JavaScript: Check if Object is Array - Stack Abuse

JavaScript: Check if Object is Array

Introduction

Working with arrays in JavaScript is a common activity. Sometimes we get a variable in JavaScript that we need to be an array, but we aren't sure that it is.

Non-primitive data types in JavaScripts are all objects (functions have their own type, but they too are objects). As a result, it's not sufficient to use the typeof operator that's commonly used to determine a data type:

let result = { subject: 'Science', marks: 97 };
let numbers = [1, 2, 3, 4, 5];

console.log(typeof result); // Object
console.log(typeof numbers); // Object

In this article, we'll take a look at how to check if a given variable or value is an array or not, in JavaScript.

Using the Array.isArray() Method

As the name suggests, this method can be used to identify whether the given argument is an array or not. It returns a boolean (true/false) value with the result.

For example, with the following variables the Array.isArray() method correctly determines if they are one or not:

let result = { subject: "Science", marks: 97 }; // Object
let numbers = [1, 2, 3, 4, 5]; // Array
let name = "Mark"; // String
let names = new Array("Jill", "Jane", "Jacqueline");

console.log(Array.isArray(result)); // false
console.log(Array.isArray(numbers)); // true
console.log(Array.isArray(name)); // false
console.log(Array.isArray(names)); // true

Using an Object's constructor Property

Every object has a constructor property (except objects created with Object.create(null), an unlikely occurrence). We can compare the constructor property directly with JavaScript's constructor functions. Therefore, if we compare it with the array constructor function, we'll know if it's an array.

Note: A constructor function is a function that initializes an object. If you've created an object with the new keyword, you did so with a constructor function. For example, in let myArray = new Array(1, 2) the constructor function used is Array().

You can use the constructor property to determine if a variable is an array:

let result = { subject: "Science", marks: 97 };
let numbers = [1, 2, 3, 4, 5];
let name = "Mark";
let names = new Array("Jill", "Jane", "Jacqueline");

console.log(result.constructor === Array); // false
console.log(numbers.constructor === Array); // true
console.log(name.constructor === Array); // false
console.log(names.constructor === Array); // true

Using the instanceof Operator

The instanceof operator checks if a constructor function is found in the prototype chain of an object. If you're less familiar with JavaScript's prototypal inheritance, the operator checks if an object was created by a class, and if not, checks if the object was derived from that class.

Like the typeof operator, it returns a boolean value. To determine if a variable is an array, we can use instanceof like this:

let result = { subject: "Science", marks: 97 };
let numbers = [1, 2, 3, 4, 5];
let name = "Mark";
let names = new Array("Jill", "Jane", "Jacqueline");

console.log(result instanceof Array); // false
console.log(numbers instanceof Array); // true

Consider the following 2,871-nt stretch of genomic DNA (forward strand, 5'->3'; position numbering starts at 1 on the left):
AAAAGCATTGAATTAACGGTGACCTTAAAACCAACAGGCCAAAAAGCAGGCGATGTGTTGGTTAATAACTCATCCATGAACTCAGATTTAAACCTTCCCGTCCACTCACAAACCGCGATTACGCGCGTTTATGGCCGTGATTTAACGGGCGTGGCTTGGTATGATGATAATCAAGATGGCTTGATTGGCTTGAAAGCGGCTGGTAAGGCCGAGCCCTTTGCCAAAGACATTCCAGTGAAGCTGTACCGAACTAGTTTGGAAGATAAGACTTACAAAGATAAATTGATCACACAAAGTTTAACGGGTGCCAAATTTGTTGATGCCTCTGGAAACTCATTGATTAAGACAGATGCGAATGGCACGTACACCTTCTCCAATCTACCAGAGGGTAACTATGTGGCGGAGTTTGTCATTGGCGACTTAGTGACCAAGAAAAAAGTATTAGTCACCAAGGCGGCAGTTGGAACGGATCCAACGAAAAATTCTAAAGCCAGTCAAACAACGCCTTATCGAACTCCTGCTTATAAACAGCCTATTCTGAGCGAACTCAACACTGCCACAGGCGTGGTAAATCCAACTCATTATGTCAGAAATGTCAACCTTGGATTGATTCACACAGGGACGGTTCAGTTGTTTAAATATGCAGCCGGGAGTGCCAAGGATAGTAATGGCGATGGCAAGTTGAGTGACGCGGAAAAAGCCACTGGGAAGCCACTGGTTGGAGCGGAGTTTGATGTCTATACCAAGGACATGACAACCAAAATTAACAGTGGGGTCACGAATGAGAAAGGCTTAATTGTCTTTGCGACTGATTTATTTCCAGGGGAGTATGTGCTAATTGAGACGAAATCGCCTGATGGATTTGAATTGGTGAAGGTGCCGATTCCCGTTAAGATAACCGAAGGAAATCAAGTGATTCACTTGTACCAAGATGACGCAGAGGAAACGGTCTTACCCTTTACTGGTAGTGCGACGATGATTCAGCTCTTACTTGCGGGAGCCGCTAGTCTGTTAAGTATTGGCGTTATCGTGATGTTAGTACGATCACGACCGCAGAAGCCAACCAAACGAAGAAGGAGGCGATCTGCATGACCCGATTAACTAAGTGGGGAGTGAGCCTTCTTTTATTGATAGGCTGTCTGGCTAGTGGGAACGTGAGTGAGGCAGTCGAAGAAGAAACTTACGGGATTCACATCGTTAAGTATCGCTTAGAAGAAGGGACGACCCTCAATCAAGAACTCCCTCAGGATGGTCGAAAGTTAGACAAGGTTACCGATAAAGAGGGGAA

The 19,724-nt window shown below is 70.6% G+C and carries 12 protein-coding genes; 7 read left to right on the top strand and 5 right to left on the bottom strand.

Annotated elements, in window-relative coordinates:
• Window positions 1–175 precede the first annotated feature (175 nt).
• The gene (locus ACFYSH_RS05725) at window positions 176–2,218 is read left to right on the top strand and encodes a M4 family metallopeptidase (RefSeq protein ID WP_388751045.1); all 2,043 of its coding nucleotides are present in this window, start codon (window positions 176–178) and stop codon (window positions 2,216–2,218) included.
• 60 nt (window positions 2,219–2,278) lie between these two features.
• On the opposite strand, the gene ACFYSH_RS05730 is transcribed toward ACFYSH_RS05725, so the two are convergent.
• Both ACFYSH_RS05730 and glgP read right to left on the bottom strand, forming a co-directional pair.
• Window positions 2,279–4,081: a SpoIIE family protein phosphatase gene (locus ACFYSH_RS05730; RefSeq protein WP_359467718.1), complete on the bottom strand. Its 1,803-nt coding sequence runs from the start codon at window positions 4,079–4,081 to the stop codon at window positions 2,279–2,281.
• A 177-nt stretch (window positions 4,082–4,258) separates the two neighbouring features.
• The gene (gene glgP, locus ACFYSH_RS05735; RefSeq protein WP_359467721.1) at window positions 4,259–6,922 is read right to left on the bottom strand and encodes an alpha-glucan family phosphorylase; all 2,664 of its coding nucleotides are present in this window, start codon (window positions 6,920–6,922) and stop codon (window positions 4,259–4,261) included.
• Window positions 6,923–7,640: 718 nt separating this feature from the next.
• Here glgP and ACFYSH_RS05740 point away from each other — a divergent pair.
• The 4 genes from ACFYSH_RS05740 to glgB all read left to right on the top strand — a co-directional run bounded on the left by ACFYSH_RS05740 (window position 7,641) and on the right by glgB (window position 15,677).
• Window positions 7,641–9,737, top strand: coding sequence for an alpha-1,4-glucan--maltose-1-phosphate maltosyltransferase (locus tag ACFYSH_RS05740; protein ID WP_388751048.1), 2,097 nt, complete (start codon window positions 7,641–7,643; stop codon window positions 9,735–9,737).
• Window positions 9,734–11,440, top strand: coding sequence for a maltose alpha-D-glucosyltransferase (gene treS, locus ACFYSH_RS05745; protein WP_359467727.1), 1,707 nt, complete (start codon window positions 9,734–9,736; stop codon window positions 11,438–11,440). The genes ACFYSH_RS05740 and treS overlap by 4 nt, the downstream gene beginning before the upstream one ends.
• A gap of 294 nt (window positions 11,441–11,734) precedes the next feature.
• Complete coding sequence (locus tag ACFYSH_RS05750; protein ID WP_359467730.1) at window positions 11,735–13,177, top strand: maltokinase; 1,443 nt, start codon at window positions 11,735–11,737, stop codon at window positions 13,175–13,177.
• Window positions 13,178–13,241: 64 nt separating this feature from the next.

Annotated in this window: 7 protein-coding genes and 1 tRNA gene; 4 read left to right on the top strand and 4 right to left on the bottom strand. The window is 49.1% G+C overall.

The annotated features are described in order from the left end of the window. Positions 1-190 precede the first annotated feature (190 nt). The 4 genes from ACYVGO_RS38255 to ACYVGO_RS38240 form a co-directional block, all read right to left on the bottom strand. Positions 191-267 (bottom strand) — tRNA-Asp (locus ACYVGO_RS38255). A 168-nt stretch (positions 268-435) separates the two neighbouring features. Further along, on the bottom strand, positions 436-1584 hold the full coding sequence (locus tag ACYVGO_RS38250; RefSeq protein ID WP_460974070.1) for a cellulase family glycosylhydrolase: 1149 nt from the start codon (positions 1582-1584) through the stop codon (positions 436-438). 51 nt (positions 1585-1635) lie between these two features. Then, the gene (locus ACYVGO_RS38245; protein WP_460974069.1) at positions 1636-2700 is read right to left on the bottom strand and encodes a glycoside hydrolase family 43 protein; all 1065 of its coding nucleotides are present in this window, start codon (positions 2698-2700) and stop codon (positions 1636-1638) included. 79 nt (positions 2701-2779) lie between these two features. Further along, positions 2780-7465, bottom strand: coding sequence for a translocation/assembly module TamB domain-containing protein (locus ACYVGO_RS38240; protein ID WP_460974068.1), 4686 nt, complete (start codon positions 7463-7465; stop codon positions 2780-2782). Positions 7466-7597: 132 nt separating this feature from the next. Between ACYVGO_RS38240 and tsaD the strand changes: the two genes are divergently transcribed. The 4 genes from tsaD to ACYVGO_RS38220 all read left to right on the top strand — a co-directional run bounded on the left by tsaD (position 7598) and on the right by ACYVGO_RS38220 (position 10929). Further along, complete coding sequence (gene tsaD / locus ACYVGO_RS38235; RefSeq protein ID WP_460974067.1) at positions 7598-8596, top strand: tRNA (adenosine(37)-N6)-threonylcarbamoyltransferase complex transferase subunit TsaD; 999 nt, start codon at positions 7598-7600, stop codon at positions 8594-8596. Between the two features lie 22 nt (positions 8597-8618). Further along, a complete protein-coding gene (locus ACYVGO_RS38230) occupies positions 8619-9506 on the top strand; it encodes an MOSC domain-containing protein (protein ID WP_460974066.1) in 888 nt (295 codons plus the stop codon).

console.log(name instanceof Array); // false
console.log(names instanceof Array); // true

Using the Object.prototype.call() Method

All objects in JavaScript inherit properties from the main prototype object, aptly named Object.prototype. A toString() method exists in Object.prototype, which is why every object has a toString() method of their own. The toString() method of Object.prototype displays the type of an object.

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The call() method of objects executes a function but changes the value of this to the object passed in its arguments i.e. it allows an object to use a method from another object.

Therefore, we can use Object.prototype.toString() to print the type and then use call() so it's done for another object. We then compare that string value to determine if it's an array:

let result = { subject: "Science", marks: 97 };
let numbers = [1, 2, 3, 4, 5];
let name = "Mark";
let names = new Array("Jill", "Jane", "Jacqueline");

console.log(Object.prototype.toString.call(result)); // [object Object]
console.log(Object.prototype.toString.call(numbers)); // [object Array]
console.log(Object.prototype.toString.call(name)); // [object String]
console.log(Object.prototype.toString.call(names)); // [object Array]

console.log(Object.prototype.toString.call(result) === "[object Array]"); // false
console.log(Object.prototype.toString.call(numbers) === "[object Array]"); // true
console.log(Object.prototype.toString.call(name) === "[object Array]"); // false
console.log(Object.prototype.toString.call(names) === "[object Array]"); // true

It's unlikely that you'll use this method, but it never hurts to know more about JavaScript objects!

Conclusion

In this article, we looked at a few ways in JavaScript to determine if an object is an array. The easiest method is the Array.isArray() method that will most likely be used in production.

However, we can always leverage the instanceof operator and other object properties to determine if it's an array.

Last Updated: December 22nd, 2020

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